Jack Layton Ferry Terminal
Janet Rosenberg & Studio (Landscape Architect)
Will Alsop /aLL Design (Architect)
Quadrangle Architects Limited (Architect)
Photography Credit: Renderings by JRS, Adrian Phiffer and aLL Design
We propose that anticipation of the ferry ride begins at Bay Street with movement across a landform of refracting wavefronts, simulating the rise and fall experienced in the water at the shoreline.
We were inspired by the visual patterns from the Op-art movement, sharing a philosophy with Bridget Riley that “Nature is not a landscape, but rather the dynamism of visual forces – an event rather than an appearance”. The wavefront pattern further introduces an iconographic motif that integrates in material and color with the vision set in Toronto’s Downtown Waterfront Strategic Plan to overcome the existing visual incongruity, and create a sense of inter-connectedness and identity. It appears to roll across the topography, just as the fog horn of the ferry boat announces to all travelers the signature pattern of sound waves in the call to board.
More discrete separations in grade, and the differentiation of materials, distinguish locations of high traffic from those of rest and repose. The materials come to represent a shaping of the energies that define the integrated outcome: the park as a ferry terminal, the terminal as a park. It becomes an active park with the singular mission of making the voyage a positive experience, one that for the twenty-first century actually works!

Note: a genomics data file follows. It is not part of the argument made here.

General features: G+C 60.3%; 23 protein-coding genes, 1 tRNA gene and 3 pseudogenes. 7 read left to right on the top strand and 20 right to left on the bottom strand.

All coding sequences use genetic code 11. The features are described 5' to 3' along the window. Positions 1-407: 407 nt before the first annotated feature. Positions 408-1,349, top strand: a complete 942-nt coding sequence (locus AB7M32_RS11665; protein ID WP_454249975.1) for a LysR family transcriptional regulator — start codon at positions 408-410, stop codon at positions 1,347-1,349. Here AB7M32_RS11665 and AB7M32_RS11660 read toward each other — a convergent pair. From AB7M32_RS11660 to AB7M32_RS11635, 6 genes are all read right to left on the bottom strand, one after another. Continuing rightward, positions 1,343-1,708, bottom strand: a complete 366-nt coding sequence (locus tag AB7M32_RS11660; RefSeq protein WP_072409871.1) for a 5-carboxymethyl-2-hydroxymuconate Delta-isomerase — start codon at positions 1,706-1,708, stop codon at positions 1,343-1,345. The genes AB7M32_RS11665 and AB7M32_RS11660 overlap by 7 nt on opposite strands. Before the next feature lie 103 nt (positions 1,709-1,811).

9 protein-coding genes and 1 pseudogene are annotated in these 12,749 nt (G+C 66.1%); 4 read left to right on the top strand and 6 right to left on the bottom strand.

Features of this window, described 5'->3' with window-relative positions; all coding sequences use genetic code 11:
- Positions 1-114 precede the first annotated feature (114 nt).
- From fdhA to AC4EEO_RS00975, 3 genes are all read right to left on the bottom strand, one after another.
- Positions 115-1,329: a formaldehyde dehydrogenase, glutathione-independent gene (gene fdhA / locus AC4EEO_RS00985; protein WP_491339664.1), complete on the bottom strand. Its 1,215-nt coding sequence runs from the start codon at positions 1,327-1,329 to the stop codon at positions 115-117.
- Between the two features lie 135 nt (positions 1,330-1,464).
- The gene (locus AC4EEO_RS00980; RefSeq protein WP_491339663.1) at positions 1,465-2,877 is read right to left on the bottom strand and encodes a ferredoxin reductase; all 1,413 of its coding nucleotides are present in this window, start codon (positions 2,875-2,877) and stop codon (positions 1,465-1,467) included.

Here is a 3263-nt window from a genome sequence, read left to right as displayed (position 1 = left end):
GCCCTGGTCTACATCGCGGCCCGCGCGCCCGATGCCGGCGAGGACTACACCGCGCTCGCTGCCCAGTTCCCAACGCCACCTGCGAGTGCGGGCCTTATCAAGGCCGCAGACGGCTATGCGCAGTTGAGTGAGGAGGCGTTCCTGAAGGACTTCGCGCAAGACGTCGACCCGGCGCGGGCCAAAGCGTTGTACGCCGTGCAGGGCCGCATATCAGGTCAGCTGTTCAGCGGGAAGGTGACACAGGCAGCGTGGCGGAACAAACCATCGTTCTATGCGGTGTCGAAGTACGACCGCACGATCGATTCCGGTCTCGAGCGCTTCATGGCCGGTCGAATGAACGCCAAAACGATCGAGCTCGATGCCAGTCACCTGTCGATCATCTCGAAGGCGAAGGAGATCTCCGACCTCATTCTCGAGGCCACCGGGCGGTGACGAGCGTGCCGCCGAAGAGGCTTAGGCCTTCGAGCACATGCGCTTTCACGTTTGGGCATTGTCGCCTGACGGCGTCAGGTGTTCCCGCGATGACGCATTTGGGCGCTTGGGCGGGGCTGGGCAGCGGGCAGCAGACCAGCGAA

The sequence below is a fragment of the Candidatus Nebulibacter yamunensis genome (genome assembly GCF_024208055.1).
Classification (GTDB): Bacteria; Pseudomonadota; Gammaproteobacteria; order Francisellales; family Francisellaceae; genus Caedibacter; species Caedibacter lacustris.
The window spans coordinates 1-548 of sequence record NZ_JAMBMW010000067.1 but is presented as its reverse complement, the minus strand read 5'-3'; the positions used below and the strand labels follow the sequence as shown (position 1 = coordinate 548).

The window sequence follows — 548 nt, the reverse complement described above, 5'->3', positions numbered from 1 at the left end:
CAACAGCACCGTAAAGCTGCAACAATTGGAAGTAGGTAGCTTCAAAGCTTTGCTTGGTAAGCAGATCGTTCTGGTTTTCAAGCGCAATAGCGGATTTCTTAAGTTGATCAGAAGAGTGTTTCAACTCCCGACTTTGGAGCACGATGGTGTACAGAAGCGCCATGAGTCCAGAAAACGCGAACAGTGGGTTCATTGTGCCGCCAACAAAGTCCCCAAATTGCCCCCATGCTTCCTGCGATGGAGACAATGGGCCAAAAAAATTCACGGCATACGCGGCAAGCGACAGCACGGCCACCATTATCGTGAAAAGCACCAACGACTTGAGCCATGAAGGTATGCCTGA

Ecology brings a new paradigm to landscape architecture as inspiration for the aesthetic challenge, while also allowing for the insertion of resilience in the face of coastal and climatic challenges.
We have selected tree species with distinct characteristics, to increase the diversity and give visual identity to the concept of a coastal transition of zones. Water activities of different kinds are introduced to the cove at Harbour Square West where swimming in the lake should be part of the experience of the waterfront experience. The now more sheltered cove becomes available for model boating as well as small watercraft such as kayak and canoe, and promises great potential for aquatic fish restoration.